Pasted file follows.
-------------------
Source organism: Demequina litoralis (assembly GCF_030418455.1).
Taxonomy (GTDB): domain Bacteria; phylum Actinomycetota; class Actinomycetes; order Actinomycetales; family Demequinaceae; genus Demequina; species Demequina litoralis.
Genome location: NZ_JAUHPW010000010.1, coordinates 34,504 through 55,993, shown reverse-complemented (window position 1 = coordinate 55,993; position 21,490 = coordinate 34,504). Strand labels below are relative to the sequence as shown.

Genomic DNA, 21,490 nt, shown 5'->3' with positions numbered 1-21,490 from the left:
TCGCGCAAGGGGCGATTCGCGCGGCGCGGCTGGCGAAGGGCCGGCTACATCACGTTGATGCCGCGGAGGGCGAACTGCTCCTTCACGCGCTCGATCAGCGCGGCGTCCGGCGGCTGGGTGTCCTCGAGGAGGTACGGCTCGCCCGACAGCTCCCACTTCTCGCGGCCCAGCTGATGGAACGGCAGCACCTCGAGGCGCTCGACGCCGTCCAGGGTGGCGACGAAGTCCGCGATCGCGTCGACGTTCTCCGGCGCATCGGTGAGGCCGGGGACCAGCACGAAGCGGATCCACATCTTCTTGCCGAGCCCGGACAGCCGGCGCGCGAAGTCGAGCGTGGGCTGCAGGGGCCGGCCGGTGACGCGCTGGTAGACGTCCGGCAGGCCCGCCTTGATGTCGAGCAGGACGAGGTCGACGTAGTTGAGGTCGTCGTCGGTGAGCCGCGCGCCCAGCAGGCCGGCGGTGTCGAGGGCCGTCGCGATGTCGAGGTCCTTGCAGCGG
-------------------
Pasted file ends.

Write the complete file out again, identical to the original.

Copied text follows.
Source organism: Demequina litoralis (assembly GCF_030418455.1).
Taxonomy (GTDB): domain Bacteria; phylum Actinomycetota; class Actinomycetes; order Actinomycetales; family Demequinaceae; genus Demequina; species Demequina litoralis.
Genome location: NZ_JAUHPW010000010.1, coordinates 34,504 through 55,993, shown reverse-complemented (window position 1 = coordinate 55,993; position 21,490 = coordinate 34,504). Strand labels below are relative to the sequence as shown.

Genomic DNA, 21,490 nt, shown 5'->3' with positions numbered 1-21,490 from the left:
TCGCGCAAGGGGCGATTCGCGCGGCGCGGCTGGCGAAGGGCCGGCTACATCACGTTGATGCCGCGGAGGGCGAACTGCTCCTTCACGCGCTCGATCAGCGCGGCGTCCGGCGGCTGGGTGTCCTCGAGGAGGTACGGCTCGCCCGACAGCTCCCACTTCTCGCGGCCCAGCTGATGGAACGGCAGCACCTCGAGGCGCTCGACGCCGTCCAGGGTGGCGACGAAGTCCGCGATCGCGTCGACGTTCTCCGGCGCATCGGTGAGGCCGGGGACCAGCACGAAGCGGATCCACATCTTCTTGCCGAGCCCGGACAGCCGGCGCGCGAAGTCGAGCGTGGGCTGCAGGGGCCGGCCGGTGACGCGCTGGTAGACGTCCGGCAGGCCCGCCTTGATGTCGAGCAGGACGAGGTCGACGTAGTTGAGGTCGTCGTCGGTGAGCCGCGCGCCCAGCAGGCCGGCGGTGTCGAGGGCCGTCGCGATGTCGAGGTCCTTGCAGCGG